American Heritage® Dictionary of the English Language, Fourth Edition
- n. A roll or knot of hair worn at the back of the head or especially at the nape of the neck.
Century Dictionary and Cyclopedia
- n. A woman's hair gathered behind the head, or at the nape of the neck, in a roll or mass; specifically, such a roll when made very large, as by arranging the hair over a cushion. Chignons have been made with false hair as a separate article of trade.
GNU Webster's 1913
- n. A knot, boss, or mass of hair, natural or artificial, worn by a woman at the back of the head.
- n. a roll of hair worn at the nape of the neck
- From French chignon. (Wiktionary)
- French, from Old French chaignon, chain, collar, nape, from Vulgar Latin *catēniō, from Latin catēna, chain. (American Heritage® Dictionary of the English Language, Fourth Edition)
“I remembered my mother in her glamorous days with her exotic wide smile, rolling her dark hair up and back into what she called a chignon as she was getting dressed for an evening out.”
“The standing totem with ammonite head attachments that extend like an exaggerated chignon is a universal female spirit fashioned by an acclaimed California artist who also happens to be a friend.”
“The word chignon, in the language of society, denotes that prominence of the cranium which is to be seen at the back of ladies 'heads.”
“Have fun at the party (if you head survives the chignon, that is). pierre l |”
“It was the style to wear at that time what was called "chignon" or waterfall.”
“Chinese ladies often use it as a kind of chignon; and it is an historical fact that a famous Empress, who set aside the Emperor and ruled China with an”
“His decorations added to his queer appearance; scarred by deep gashes on chest and arms, his body was daubed with red ochre, and his ribs picked out with white; on his head a kind of chignon formed of grass, hair, and string held his matted locks in place, like a bird's nest on his crown; he had neither beard nor whiskers, and was not blessed with any article of clothing whatever.”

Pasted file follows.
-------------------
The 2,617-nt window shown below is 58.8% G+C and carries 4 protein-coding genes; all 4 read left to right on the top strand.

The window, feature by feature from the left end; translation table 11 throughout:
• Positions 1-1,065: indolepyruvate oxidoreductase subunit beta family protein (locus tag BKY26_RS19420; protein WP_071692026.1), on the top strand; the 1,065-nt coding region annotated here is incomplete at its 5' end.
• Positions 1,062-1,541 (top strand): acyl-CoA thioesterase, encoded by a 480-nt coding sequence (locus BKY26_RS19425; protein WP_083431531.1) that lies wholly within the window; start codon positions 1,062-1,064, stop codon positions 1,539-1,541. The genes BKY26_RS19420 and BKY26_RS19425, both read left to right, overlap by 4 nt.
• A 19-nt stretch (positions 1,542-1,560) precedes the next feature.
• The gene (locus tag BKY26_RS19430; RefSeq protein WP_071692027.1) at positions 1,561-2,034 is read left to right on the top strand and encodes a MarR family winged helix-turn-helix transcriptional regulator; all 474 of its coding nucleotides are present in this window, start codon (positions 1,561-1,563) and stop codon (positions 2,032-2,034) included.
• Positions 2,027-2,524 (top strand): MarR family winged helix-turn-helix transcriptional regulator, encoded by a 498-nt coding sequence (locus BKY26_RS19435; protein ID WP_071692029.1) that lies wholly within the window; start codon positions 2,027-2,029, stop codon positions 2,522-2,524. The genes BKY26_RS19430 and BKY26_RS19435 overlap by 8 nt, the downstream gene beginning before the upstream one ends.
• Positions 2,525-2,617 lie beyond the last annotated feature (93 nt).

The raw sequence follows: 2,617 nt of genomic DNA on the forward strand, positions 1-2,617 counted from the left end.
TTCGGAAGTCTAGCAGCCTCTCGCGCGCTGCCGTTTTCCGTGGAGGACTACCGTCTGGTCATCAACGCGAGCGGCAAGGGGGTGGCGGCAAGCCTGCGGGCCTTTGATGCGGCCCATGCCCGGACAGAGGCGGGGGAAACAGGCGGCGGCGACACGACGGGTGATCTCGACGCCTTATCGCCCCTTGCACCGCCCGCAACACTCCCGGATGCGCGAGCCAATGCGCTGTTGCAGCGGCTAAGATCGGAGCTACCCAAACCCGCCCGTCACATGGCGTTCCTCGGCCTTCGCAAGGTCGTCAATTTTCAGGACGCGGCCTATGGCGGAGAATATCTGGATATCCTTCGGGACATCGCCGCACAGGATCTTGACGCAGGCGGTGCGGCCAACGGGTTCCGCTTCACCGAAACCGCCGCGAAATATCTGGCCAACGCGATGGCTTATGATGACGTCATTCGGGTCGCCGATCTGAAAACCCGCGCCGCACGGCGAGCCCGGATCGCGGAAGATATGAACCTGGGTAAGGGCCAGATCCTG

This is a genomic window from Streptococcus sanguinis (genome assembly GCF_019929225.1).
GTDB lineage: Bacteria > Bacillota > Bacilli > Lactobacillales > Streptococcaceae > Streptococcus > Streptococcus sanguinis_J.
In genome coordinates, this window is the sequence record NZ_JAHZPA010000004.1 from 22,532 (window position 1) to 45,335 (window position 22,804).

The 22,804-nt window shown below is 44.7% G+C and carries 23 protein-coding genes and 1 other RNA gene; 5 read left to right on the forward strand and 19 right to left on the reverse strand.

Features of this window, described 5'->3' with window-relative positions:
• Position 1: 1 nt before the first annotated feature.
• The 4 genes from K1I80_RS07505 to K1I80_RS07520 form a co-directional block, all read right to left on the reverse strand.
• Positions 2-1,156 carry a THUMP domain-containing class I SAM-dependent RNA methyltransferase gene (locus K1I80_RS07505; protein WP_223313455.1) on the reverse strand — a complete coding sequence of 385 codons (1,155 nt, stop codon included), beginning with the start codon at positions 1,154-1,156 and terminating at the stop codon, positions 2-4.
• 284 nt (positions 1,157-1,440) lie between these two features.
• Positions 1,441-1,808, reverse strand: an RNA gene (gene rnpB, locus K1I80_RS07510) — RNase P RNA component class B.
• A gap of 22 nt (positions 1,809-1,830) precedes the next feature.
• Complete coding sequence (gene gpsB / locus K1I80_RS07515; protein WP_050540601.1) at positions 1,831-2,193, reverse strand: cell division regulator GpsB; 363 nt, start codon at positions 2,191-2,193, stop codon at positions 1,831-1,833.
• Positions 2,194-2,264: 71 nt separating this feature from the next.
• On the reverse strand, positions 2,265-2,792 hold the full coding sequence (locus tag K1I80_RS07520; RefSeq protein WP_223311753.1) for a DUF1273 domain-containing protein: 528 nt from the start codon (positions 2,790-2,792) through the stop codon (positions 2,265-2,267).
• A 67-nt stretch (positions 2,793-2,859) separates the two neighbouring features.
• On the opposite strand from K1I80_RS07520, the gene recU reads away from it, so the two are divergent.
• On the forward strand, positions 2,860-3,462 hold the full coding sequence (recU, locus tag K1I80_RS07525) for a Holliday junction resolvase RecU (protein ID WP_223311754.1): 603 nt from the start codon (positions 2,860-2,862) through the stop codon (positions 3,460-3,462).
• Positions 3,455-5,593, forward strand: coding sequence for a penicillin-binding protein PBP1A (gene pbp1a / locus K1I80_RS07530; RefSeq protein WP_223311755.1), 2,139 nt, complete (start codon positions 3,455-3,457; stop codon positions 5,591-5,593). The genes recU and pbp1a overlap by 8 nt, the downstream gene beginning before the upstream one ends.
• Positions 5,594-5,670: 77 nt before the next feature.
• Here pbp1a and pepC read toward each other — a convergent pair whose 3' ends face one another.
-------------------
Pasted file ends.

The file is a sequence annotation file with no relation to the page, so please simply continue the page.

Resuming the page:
“We prepared for the combat by covering our bodies with grease; and I had my long hair securely tied up into a kind of "chignon" at the back of my head.”
“These two natives had their hair tied up in a kind of chignon at the back of the head, the hair being dragged back off the forehead from infancy.”
“The earrings consisted of thick silver-wire hoops, some of the women having the ends of their necklaces attached to them, and then looped up into a sort of "chignon" behind.”
These user-created lists contain the word ‘chignon’.
"Luciferous Logolepsy is a collection of over 9,000 obscure English words. Though the definition of an 'English' word might seem to be straightforward, it is not. There exist so many adopted, deriv...
Wiggery. Even though kalayzich got there first with the list called wigs.
Words gathered while reading Pale Fire.
words that evoke magic, mystery, mayhem, magnificence or anything else that glimmers in the grass
Words taken from Infinite Jest by David Foster Wallace.
A list of words whose meanings I am learning, either because a) I don't know the meaning b) I know the meaning, but could stand to better appreciate certain inflections or secondary meanings or c) ...
because wordsmith is not a verb.
all things hair
and embellishment and embellishing
head-where: head-ware: head (at)tire
Looking for tweets for chignon.